In any normal course of events, a skilled decision maker would have assigned incredibly little weight to evidence provided by a witness who was neither unbiased nor plainly neutral.  At the same time, volumes of carefully assembled evidence from sources such as Amnesty International, Human Rights Watch and (even) the USA Department of State were dismissed. Such evidence spoke volumes about human rights abuses focused at Rom inside of Hungary as well as the Hungarian government’s indifference towards often violent and life-threatening actions by neo-Nazi/skin head gangs aimed at Rom.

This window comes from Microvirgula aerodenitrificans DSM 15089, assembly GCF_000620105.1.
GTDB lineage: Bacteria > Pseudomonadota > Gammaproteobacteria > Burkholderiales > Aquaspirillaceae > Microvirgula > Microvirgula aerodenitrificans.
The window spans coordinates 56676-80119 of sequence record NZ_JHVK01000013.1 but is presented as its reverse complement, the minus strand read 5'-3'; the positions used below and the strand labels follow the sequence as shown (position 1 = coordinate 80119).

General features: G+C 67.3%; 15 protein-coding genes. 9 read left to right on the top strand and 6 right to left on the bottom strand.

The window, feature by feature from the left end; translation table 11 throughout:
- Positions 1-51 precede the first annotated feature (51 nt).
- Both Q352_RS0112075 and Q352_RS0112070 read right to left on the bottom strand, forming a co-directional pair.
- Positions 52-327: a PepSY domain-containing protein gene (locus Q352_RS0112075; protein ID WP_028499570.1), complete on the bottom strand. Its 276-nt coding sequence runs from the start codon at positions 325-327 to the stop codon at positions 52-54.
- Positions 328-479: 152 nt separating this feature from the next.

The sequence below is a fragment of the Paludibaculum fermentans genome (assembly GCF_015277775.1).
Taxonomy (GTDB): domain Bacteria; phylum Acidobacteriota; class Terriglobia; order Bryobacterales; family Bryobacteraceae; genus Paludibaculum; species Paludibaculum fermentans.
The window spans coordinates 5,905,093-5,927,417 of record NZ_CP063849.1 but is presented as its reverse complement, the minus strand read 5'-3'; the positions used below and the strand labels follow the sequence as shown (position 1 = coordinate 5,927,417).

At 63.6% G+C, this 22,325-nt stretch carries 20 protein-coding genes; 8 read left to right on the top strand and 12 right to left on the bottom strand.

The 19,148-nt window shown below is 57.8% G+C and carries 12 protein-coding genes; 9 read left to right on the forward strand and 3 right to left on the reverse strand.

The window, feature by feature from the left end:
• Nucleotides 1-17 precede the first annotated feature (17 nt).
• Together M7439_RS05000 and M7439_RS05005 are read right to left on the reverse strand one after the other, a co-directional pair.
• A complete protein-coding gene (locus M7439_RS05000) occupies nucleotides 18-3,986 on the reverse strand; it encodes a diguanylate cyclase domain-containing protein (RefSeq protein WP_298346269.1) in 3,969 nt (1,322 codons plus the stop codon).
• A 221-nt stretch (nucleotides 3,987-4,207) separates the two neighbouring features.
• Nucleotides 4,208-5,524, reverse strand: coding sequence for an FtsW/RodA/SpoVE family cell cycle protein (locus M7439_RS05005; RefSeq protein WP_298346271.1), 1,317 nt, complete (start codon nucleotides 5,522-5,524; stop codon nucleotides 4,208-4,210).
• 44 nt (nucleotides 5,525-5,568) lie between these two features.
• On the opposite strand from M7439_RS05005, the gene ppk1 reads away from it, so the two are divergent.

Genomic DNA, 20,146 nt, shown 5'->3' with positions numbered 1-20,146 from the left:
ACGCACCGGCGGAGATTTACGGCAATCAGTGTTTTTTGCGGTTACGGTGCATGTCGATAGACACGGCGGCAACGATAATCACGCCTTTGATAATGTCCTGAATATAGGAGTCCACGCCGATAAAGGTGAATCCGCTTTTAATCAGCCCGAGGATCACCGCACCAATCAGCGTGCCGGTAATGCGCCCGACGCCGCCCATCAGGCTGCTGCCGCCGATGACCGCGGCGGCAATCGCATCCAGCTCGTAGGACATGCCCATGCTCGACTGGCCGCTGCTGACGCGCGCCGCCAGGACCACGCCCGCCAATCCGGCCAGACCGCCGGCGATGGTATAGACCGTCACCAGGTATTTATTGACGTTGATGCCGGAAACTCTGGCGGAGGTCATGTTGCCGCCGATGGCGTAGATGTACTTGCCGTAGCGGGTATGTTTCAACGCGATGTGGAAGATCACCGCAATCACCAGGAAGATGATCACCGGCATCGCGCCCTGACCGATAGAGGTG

The individuals in the Lead Case were determined to not be persons needing or deserving of Refugee Protection in Canada and were subsequently ordered deported to Hungary.  However, the tentacles of the Lead Case framework were to have a much longer lasting effect on all Hungarian Rom refugee claimants in the future.   Future decisions made by the Board would be required to either reject (deny) the Rom refugee claim OR to accept the claim ONLY by showing how that particular case was materially different from the Lead Case.  In other words, reverse justice would be used.  Moreover, the central policy at the Board that each case would be determined on its own merit ceased to exist for Hungarian Rom.

The Terrible Results of Defending Fairness